From audio signal to physical copy

During cutting, the acoustic information is transmitted to the lacquer foil or copper blank via the cutting system. The cutting head contains a magnet and two coils - one for the left channel and one for the right channel. The audio signal is transmitted to the magnet, which moves through current flow. This movement is transmitted to the stylus, which is attached to the end of the cutting head which makes the movement visible and palpable in the form of a groove on the lacquer foil or copper blank.

The cut forms the template for the subsequent pressing. This means that a change in the audio material (e.g. the track sequence) is only possible with a new cut.


A good sounding record starts with the right mastering. Digital files cannot be easily transferred to an analog medium. Accordingly, the music must be adjusted to avoid problems like distortion without losing the original sound.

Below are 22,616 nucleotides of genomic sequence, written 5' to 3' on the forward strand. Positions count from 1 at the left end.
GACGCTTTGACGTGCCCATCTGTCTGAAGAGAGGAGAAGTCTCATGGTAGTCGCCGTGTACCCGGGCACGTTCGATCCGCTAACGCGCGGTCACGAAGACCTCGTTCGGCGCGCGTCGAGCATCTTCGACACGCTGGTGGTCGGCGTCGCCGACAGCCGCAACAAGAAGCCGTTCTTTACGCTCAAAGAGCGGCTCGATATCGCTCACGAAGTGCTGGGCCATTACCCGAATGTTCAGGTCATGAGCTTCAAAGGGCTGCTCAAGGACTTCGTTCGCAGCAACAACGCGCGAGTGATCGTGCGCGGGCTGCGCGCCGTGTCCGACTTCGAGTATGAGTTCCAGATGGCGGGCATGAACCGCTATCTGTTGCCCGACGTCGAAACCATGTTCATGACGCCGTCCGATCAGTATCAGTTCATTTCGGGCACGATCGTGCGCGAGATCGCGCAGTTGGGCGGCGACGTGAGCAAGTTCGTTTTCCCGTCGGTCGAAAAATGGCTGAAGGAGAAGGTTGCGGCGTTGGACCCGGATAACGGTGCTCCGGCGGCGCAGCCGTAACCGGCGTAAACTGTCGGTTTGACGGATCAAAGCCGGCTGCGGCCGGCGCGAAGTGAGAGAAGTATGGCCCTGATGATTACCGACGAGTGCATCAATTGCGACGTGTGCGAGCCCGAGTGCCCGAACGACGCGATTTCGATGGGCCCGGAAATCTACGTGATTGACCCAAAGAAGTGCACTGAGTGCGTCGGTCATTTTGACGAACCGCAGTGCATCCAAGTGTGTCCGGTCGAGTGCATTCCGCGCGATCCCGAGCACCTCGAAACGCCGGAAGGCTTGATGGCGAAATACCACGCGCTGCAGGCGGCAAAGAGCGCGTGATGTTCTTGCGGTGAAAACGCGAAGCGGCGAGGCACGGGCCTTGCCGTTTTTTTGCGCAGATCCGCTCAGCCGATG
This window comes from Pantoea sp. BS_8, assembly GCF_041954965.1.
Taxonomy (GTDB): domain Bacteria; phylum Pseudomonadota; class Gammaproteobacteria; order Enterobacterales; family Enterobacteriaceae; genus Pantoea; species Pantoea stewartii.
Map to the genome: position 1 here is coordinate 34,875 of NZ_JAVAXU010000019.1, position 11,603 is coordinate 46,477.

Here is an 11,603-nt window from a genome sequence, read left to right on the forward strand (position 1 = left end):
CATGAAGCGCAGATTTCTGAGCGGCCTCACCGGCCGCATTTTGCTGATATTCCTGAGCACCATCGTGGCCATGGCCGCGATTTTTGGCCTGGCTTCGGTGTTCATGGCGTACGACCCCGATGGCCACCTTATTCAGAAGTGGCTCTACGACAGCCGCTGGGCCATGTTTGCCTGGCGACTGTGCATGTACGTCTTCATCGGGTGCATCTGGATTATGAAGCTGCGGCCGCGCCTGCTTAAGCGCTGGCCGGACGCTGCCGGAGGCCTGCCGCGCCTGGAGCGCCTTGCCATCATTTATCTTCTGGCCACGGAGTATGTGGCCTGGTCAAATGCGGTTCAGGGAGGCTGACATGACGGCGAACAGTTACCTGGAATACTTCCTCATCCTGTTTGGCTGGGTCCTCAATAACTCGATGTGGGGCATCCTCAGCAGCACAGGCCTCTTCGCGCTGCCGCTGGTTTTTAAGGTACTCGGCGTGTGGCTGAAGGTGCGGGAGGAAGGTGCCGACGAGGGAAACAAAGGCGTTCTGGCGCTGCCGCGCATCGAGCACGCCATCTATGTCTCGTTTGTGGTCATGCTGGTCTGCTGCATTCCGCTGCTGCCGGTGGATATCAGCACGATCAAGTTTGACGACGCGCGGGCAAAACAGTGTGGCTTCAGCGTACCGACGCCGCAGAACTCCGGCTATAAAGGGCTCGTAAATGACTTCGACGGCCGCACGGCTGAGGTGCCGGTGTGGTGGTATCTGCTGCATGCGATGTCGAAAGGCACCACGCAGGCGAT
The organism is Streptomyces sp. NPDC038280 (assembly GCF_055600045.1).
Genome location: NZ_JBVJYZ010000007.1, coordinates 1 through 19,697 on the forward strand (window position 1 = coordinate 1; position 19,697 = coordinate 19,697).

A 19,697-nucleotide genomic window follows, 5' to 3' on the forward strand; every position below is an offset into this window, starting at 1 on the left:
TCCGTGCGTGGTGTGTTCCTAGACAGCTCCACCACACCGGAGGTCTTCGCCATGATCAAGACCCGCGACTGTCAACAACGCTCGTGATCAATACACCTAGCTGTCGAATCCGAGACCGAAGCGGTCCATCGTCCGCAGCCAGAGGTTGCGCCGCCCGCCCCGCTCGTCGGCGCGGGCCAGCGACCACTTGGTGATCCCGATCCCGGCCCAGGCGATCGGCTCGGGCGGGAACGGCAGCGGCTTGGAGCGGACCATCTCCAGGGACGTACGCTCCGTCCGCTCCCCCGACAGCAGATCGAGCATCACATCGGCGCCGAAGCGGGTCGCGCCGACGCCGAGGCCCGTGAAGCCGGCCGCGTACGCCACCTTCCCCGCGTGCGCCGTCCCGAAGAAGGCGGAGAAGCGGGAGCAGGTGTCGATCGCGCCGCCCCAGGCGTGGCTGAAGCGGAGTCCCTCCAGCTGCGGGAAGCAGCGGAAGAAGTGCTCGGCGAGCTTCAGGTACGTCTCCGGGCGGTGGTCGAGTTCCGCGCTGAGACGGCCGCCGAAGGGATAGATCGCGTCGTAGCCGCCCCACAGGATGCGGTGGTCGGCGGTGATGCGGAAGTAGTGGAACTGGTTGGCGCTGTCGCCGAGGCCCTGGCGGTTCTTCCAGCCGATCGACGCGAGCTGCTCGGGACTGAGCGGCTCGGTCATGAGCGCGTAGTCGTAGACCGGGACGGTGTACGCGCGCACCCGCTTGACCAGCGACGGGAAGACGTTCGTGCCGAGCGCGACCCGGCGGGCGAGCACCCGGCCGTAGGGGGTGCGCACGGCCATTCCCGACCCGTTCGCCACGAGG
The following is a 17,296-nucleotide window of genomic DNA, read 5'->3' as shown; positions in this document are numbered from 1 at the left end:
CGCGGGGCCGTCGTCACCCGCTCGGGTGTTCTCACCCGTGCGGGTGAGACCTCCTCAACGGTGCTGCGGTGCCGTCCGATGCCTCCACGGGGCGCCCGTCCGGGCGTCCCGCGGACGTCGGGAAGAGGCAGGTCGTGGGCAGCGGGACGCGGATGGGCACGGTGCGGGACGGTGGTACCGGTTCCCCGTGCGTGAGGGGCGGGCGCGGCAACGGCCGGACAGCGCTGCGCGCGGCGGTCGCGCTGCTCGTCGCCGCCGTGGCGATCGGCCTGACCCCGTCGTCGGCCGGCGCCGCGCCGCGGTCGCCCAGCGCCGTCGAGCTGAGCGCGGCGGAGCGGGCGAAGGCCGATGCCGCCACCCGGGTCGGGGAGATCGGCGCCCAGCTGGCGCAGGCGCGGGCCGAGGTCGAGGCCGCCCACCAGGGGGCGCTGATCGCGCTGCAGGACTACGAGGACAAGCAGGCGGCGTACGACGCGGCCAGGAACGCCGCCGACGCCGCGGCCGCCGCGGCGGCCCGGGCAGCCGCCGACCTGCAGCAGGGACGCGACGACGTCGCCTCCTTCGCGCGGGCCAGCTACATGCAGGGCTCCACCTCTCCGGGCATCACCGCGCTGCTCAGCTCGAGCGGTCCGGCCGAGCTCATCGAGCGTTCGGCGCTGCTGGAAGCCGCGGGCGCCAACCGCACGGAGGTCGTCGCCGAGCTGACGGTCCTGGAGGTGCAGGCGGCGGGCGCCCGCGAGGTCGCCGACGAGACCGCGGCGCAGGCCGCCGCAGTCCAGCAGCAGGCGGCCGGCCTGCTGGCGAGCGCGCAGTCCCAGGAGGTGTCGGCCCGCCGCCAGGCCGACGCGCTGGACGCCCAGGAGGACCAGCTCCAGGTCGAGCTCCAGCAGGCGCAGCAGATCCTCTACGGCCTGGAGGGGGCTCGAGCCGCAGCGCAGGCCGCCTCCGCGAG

To get the most out of your music, we offer the option of digital or analog pre-mastering.

The following guide values apply to the playing time per page:

7" 33 rpm - max. 6.5 min
7" 45 rpm - max. 4.5 min
10" 33 rpm - max. 15 min
10" 45 rpm - max. 7 min
12" 33 rpm - max. 24 min
12" 45 rpm - max. 11 min


The classic vinyl cut. The music is cut onto an aluminium disc covered with lacquer. We work with a Neumann VMS70 with SX74 cutting head and a specially designed Pitch13 system for improved feed control compared to the original.


We are one of the few cutting studios in the world to own a Neumann VMS82 and are therefore able to produce DMM cuts. In this process, the cut is cut onto a copper blank instead of a lacquer foil, hence direct metal mastering.

The main advantage of DMM cutting is that it is less susceptible to external noise such as crackling. This makes this process particularly suitable for long playing times and quiet music.